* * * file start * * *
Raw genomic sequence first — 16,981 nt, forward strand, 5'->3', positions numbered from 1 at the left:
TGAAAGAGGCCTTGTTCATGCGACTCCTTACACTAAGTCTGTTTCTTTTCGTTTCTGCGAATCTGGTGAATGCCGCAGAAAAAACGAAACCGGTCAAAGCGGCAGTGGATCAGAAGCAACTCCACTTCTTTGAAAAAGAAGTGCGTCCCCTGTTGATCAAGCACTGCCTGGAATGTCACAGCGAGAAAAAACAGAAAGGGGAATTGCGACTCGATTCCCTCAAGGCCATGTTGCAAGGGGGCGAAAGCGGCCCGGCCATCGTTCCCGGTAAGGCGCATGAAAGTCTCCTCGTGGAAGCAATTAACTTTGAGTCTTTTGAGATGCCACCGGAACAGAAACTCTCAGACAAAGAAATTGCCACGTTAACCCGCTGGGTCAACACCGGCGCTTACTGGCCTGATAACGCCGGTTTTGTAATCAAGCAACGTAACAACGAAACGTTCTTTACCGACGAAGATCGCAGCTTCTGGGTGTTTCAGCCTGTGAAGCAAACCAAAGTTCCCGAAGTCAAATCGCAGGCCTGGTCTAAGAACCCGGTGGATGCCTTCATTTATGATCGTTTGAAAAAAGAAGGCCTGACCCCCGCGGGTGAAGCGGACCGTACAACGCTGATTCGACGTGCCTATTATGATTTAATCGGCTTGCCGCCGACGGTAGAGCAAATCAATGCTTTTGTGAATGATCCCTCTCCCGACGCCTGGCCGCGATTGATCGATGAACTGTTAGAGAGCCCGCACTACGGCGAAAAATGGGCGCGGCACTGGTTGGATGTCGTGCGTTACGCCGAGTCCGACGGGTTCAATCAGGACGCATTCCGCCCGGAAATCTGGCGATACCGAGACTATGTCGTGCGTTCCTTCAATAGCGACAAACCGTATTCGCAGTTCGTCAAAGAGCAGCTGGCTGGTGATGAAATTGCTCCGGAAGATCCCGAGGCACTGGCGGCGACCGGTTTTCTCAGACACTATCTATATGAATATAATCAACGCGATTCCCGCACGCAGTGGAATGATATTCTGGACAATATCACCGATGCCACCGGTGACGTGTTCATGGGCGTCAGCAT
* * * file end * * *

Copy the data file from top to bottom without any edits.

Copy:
Raw genomic sequence first — 16,981 nt, forward strand, 5'->3', positions numbered from 1 at the left:
TGAAAGAGGCCTTGTTCATGCGACTCCTTACACTAAGTCTGTTTCTTTTCGTTTCTGCGAATCTGGTGAATGCCGCAGAAAAAACGAAACCGGTCAAAGCGGCAGTGGATCAGAAGCAACTCCACTTCTTTGAAAAAGAAGTGCGTCCCCTGTTGATCAAGCACTGCCTGGAATGTCACAGCGAGAAAAAACAGAAAGGGGAATTGCGACTCGATTCCCTCAAGGCCATGTTGCAAGGGGGCGAAAGCGGCCCGGCCATCGTTCCCGGTAAGGCGCATGAAAGTCTCCTCGTGGAAGCAATTAACTTTGAGTCTTTTGAGATGCCACCGGAACAGAAACTCTCAGACAAAGAAATTGCCACGTTAACCCGCTGGGTCAACACCGGCGCTTACTGGCCTGATAACGCCGGTTTTGTAATCAAGCAACGTAACAACGAAACGTTCTTTACCGACGAAGATCGCAGCTTCTGGGTGTTTCAGCCTGTGAAGCAAACCAAAGTTCCCGAAGTCAAATCGCAGGCCTGGTCTAAGAACCCGGTGGATGCCTTCATTTATGATCGTTTGAAAAAAGAAGGCCTGACCCCCGCGGGTGAAGCGGACCGTACAACGCTGATTCGACGTGCCTATTATGATTTAATCGGCTTGCCGCCGACGGTAGAGCAAATCAATGCTTTTGTGAATGATCCCTCTCCCGACGCCTGGCCGCGATTGATCGATGAACTGTTAGAGAGCCCGCACTACGGCGAAAAATGGGCGCGGCACTGGTTGGATGTCGTGCGTTACGCCGAGTCCGACGGGTTCAATCAGGACGCATTCCGCCCGGAAATCTGGCGATACCGAGACTATGTCGTGCGTTCCTTCAATAGCGACAAACCGTATTCGCAGTTCGTCAAAGAGCAGCTGGCTGGTGATGAAATTGCTCCGGAAGATCCCGAGGCACTGGCGGCGACCGGTTTTCTCAGACACTATCTATATGAATATAATCAACGCGATTCCCGCACGCAGTGGAATGATATTCTGGACAATATCACCGATGCCACCGGTGACGTGTTCATGGGCGTCAGCAT